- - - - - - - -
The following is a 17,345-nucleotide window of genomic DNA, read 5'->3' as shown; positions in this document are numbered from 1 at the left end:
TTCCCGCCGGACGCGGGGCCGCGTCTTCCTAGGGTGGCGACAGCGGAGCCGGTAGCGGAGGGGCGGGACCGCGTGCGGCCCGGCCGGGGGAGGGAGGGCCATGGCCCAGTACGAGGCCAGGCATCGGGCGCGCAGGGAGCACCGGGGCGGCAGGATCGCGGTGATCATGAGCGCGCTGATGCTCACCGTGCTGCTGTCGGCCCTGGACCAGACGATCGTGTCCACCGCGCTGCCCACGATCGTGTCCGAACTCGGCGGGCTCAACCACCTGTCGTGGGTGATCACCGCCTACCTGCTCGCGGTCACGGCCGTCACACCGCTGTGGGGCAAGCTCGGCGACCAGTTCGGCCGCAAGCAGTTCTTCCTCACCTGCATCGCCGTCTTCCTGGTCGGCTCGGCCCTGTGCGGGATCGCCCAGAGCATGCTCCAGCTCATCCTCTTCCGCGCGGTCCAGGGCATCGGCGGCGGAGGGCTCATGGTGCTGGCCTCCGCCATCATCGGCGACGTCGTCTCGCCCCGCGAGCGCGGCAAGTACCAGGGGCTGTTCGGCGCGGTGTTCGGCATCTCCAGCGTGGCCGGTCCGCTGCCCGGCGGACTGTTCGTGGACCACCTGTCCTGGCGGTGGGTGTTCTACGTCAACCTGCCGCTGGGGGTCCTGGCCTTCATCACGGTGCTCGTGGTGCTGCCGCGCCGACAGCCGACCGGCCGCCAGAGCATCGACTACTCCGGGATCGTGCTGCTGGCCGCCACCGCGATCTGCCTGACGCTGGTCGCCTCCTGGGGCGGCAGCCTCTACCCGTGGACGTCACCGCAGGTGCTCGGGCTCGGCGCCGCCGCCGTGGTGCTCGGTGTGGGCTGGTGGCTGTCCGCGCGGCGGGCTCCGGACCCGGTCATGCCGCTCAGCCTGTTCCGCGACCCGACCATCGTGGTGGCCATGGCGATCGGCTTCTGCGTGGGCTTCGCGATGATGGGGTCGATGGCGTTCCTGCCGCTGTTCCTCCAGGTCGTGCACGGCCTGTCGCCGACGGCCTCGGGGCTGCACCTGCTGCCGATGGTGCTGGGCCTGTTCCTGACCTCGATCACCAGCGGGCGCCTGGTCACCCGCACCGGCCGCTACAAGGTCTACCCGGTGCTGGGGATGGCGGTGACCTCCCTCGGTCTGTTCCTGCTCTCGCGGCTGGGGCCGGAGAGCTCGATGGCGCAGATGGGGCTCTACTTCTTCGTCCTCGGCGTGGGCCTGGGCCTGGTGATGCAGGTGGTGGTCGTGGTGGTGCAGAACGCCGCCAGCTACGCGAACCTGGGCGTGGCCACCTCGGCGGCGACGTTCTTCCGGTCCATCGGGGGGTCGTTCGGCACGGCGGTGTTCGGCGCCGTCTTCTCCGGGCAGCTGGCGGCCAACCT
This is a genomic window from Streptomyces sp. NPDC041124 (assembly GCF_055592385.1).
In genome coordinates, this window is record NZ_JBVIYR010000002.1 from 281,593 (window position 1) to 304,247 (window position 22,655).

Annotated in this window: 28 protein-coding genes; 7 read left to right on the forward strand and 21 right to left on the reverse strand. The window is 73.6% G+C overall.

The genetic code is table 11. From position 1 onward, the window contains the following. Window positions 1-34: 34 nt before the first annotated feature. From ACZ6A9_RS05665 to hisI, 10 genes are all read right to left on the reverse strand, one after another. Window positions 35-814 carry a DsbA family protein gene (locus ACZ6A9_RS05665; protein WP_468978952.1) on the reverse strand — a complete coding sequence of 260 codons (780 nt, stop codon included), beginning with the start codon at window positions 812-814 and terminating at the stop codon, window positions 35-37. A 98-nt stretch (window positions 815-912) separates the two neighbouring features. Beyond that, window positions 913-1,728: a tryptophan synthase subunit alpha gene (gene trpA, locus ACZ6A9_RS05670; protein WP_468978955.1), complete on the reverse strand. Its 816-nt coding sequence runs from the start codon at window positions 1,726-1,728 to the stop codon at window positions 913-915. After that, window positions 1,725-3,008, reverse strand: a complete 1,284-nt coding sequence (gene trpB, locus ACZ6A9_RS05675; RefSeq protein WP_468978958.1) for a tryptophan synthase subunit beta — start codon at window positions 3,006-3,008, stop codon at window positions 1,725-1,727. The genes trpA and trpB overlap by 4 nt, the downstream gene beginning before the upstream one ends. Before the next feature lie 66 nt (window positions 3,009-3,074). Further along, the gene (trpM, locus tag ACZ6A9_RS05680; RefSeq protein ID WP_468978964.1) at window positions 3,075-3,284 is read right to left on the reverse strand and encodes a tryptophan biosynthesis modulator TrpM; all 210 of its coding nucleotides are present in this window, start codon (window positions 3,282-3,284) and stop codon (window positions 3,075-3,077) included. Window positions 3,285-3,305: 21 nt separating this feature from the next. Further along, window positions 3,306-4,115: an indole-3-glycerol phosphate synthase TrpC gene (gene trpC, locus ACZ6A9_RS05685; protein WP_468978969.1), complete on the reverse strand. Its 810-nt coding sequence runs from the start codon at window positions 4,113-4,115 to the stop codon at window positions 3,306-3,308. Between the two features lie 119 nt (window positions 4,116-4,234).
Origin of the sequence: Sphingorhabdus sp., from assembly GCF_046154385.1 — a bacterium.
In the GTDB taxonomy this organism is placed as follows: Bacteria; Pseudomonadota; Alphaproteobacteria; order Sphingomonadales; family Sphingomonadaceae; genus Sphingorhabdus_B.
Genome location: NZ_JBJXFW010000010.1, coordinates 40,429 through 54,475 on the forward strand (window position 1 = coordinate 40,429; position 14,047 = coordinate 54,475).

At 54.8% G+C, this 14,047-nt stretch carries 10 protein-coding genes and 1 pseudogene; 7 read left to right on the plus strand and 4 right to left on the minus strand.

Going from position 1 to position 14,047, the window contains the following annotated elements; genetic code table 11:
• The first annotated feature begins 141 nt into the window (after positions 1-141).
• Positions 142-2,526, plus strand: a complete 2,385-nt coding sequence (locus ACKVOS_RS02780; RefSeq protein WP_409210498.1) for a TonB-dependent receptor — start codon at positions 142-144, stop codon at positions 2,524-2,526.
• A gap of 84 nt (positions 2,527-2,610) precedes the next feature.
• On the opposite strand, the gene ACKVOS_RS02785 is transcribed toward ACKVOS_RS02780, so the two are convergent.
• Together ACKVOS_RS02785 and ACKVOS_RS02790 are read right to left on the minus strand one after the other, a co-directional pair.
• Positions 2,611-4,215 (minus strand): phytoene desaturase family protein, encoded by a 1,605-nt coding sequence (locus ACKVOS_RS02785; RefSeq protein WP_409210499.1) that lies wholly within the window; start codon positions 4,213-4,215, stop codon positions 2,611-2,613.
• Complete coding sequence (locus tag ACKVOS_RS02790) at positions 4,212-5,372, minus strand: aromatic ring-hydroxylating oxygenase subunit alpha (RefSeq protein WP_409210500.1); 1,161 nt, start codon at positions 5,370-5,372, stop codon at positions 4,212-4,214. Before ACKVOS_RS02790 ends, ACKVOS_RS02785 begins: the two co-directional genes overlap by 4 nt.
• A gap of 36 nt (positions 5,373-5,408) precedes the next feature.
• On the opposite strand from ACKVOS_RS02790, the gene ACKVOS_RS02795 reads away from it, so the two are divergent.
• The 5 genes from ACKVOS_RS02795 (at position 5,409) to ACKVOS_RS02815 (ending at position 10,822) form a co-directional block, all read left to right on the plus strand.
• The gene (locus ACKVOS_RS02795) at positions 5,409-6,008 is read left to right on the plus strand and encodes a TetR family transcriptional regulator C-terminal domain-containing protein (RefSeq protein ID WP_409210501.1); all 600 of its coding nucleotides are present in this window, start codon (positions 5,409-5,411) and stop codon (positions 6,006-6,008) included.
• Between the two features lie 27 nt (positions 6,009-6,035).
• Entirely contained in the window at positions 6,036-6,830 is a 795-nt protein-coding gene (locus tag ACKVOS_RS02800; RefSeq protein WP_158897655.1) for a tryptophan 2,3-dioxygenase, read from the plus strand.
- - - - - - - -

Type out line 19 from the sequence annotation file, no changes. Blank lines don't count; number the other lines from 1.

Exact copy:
• A gap of 36 nt (positions 5,373-5,408) precedes the next feature.